Paul Thompson guides you through the numerous sites offering pay data
Accessing high-quality, up-to-date pay data has never been more important.
But to do this, you usually have to trawl through cumbersome paper binders that
are out of date by the time you receive them and then struggle with
job-matching and manual analysis.
Everyone from established survey providers and consultants to job sites and
professional associations are going online with compensation data.
And because of the speed, search facilities and cost savings of the
Internet, there is likely to be a surge in the number of companies offering Web
To help you take full advantage of the opportunities the Internet presents
in terms of salary benchmarking, we have developed some simple guidelines.
Commercial online resources
There is a burgeoning supply on pay data online. Major commercial surveys on
the Web are normally run by management consulting or specialist salary survey
firms. These employer-based surveys include details of base salary and total
earnings levels at a given date, with some information on the provision of
Many recruitment sites now conduct their own surveys. Data is sourced from
either their own client base, collecting data on positions for which they are
recruiting, or from candidates, based on either current (claimed) remuneration
or the pay level at which they are appointed. Some even do both.
Few of these surveys have the credibility of the data the commercial
surveyors provide, as the collection process lacks the checks and balances
applied by those surveyors collecting data exclusively from employers.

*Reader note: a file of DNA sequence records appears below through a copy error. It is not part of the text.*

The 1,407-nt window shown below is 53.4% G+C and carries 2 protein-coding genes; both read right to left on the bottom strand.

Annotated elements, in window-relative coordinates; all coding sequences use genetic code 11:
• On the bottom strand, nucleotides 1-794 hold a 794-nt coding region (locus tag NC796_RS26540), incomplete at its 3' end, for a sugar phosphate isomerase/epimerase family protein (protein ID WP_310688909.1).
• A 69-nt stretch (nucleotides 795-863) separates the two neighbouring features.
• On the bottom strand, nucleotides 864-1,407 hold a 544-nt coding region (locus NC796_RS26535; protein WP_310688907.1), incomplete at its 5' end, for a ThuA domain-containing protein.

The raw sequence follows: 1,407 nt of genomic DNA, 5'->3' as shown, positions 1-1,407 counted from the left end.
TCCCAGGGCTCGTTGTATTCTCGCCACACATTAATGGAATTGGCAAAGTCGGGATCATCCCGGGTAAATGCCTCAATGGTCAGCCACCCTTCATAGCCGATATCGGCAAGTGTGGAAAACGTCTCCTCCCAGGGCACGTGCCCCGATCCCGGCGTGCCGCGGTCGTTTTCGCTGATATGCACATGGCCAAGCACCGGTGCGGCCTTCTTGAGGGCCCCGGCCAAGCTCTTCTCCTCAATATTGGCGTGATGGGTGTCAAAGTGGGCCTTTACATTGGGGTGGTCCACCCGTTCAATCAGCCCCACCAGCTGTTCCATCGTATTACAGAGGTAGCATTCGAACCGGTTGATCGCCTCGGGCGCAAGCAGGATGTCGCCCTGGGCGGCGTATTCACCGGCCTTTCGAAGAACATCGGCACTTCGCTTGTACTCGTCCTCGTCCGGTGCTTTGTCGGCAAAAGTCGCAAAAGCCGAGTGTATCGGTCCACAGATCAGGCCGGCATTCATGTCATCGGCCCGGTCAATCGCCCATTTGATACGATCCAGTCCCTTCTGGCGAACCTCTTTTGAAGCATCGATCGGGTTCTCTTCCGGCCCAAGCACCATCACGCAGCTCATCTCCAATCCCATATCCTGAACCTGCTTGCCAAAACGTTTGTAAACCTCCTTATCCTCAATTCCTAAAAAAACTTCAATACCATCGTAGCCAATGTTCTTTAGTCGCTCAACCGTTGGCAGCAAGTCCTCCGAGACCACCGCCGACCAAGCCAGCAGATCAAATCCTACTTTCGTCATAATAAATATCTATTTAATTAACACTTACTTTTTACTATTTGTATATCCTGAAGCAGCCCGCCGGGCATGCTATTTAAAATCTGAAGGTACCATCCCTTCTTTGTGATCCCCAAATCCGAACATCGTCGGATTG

Job matching is crucial
For surveys to be of real value, it is essential that jobs are matched
effectively and accurately. The accuracy of salary survey data depends on the
extent to which like is compared with like. Simply comparing jobs that have
similar titles is totally misleading.
Commercial survey providers put a great deal of effort into ensuring that
jobs are matched as closely as possible, but there is a divergence of opinion
over methods. Arguments abound over the merits of surveys based on generic job
descriptions to identify the positions for which members supply data – such as
those conducted by Cubiks and The Reward Group – or job evaluation-based
approaches, as used by Hay Management Consultants.
Three sites providing UK databases of compensation and benefits are
Selecting the right survey
All too many executives and employees believe it is possible and relatively
simple to establish the "right" rate for any given job in any
industry, in any location, for any age or experience level – preferably down to
the last pound.
The expectation is that remuneration specialists can wave a magic wand and
come up with the only right answer. This overlooks the complexity of
remuneration issues. It is rare that two companies, even within the same
industry and location, are managed in exactly the same way.
Ultimately those differences are reflected in the market and the
remuneration paid to people in apparently similar positions. There is always a
choice of rates. No survey is able, despite the claims of some surveyors, to
provide the single "correct" salary for any position, or range of
Using surveys is all about judgement. No survey will make decisions for you,
so you need to be careful to select the right one for your organisation.
With careful selection of your online provider, however, and judicious use
of the results, you will find that managing remuneration policies becomes a
Paul Thompson is managing partner of the reward management website www.e-reward.co.uk